This is episode number 108. It’s all in your head.
Welcome to the mindset for life podcast, I’m so glad you’re here talking about mindset. Things that we think. And the way that our brain controls literally everything we do. There’s so much out there that tells us that our thoughts about something create the future. Whatever we’re thinking we are capable of doing, or what is possible for us, becomes our reality. Ultimately.
Now, if you think about it, that really does have a lot of truth. I’m going to give you just a little bit of an example from my own life. And this will have to do with my trumpet playing in band. I don’t know if I’ve mentioned this here on the podcast, but I chose to graduate high school one year early. So, I completed high school with all the necessary credits, a little summer school in there, and some zero period classes. And because of meeting the requirements in a shorter time, I just, I was a freshman, a sophomore, and then a senior, and I graduated. And when I went to college, my high school band director told me that I was missing an entire year of performance experience.
So he was cautioning me. He was a little worried for me that when I went to college, and I wanted to play music (I was going to be a music major), that I would be behind. Less developed than my peers. And I would really struggle. And he was right.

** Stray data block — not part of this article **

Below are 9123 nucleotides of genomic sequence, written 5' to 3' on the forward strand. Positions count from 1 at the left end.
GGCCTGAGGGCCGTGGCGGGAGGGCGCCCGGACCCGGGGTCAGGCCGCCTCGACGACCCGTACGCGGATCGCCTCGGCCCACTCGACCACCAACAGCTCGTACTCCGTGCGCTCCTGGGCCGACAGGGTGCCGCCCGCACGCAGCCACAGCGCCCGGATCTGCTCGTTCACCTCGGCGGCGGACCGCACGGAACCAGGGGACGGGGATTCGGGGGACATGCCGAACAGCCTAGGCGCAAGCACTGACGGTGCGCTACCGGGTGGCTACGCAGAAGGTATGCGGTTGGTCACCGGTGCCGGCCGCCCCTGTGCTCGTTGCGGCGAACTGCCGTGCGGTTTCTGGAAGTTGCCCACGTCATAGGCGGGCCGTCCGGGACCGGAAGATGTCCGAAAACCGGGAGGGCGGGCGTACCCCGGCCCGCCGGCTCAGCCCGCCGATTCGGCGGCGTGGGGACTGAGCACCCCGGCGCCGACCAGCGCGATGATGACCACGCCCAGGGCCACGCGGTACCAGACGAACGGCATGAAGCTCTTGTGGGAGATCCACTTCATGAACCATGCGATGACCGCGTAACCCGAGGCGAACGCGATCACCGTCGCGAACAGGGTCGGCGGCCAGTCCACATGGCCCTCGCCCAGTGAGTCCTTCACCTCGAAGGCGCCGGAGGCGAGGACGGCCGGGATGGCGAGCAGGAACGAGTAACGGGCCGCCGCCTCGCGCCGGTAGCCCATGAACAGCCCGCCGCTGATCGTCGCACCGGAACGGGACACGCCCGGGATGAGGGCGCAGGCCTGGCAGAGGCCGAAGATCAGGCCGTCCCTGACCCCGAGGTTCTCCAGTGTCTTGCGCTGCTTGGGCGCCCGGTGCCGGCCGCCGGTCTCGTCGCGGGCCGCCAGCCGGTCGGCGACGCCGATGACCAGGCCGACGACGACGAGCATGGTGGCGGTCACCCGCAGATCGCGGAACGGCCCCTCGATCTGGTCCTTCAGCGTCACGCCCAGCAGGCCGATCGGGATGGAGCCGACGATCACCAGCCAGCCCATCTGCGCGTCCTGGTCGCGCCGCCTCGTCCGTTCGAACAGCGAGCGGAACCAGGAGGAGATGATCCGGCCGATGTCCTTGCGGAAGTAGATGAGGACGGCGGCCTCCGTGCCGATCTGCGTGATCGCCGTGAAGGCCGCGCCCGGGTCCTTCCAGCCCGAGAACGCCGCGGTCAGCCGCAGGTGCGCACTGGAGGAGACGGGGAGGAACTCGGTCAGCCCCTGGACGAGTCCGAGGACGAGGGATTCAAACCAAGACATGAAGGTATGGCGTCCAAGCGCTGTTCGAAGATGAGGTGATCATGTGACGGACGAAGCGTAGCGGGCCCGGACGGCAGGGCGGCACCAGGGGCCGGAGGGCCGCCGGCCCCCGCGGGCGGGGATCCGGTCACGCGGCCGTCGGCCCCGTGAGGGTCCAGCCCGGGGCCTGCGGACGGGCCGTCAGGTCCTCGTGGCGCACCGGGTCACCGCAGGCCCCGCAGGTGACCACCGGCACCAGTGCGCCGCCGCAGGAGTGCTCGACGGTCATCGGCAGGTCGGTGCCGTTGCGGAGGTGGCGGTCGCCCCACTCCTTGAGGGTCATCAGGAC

I got there, and I really did need a little bit more musical maturity. So I was in the lowest band, the lowest jazz band, the last chair in the ensemble. And I started to develop this thinking about myself that maybe I just wasn’t good enough in music generally. And perhaps I should just not be doing that. And by the second year of college, I actually dropped out of the music degree and decided not to major in music, and I turned my efforts to a different subject matter.
Now, that’s kind of a funny story. Because in the end, I did end up turning back to music. I did graduate, I became a band director and a music teacher. And I went on to get a doctoral degree in music later. I had a 21 year career in music. And I’ve been pretty successful as a musician and a music teacher. Even though that’s the case, there was an experience I had in there that kind of builds off of that first experience, where I went to college thinking, Oh, I’m behind, I’m less-than. I might not measure up, maybe I should quit.
So this other experience was that eventually, when I returned to major in music as a trumpet player, I had to take trumpet lessons. And I would watch these other people who I highly respected–other students in the music degree–and I would see them performing with the Philharmonic at the university, or with the Wind Symphony, or taking solos in the Synthesis jazz band, which at Brigham Young University is a really high, well-performing jazz band. I would watch all of these things happening.